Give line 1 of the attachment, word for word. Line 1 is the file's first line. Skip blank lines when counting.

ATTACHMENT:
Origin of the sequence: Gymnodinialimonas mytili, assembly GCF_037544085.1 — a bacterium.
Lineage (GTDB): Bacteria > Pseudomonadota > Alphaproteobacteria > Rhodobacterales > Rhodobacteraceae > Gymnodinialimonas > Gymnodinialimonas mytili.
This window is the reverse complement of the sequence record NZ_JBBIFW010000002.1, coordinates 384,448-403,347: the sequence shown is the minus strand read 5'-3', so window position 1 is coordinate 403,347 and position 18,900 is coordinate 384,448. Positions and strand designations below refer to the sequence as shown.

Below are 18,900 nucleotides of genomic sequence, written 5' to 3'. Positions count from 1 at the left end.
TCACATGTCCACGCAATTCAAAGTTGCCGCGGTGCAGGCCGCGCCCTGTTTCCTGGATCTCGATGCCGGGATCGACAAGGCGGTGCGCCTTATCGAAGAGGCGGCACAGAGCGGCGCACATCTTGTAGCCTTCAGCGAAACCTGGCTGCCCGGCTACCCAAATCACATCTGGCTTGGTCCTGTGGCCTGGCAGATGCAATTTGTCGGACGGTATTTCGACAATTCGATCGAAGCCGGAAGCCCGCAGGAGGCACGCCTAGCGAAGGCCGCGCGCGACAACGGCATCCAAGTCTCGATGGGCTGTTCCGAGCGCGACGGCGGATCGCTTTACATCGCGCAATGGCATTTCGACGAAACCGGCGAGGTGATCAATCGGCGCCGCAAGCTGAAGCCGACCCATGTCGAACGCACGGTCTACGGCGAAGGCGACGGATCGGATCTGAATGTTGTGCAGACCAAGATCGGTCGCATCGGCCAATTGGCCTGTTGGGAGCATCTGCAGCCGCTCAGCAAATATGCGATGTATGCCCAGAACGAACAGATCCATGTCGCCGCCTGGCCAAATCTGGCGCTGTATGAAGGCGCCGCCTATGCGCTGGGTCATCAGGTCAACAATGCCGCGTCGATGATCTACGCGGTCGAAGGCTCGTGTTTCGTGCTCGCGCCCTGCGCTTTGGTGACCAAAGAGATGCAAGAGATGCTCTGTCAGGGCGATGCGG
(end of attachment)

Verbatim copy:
Origin of the sequence: Gymnodinialimonas mytili, assembly GCF_037544085.1 — a bacterium.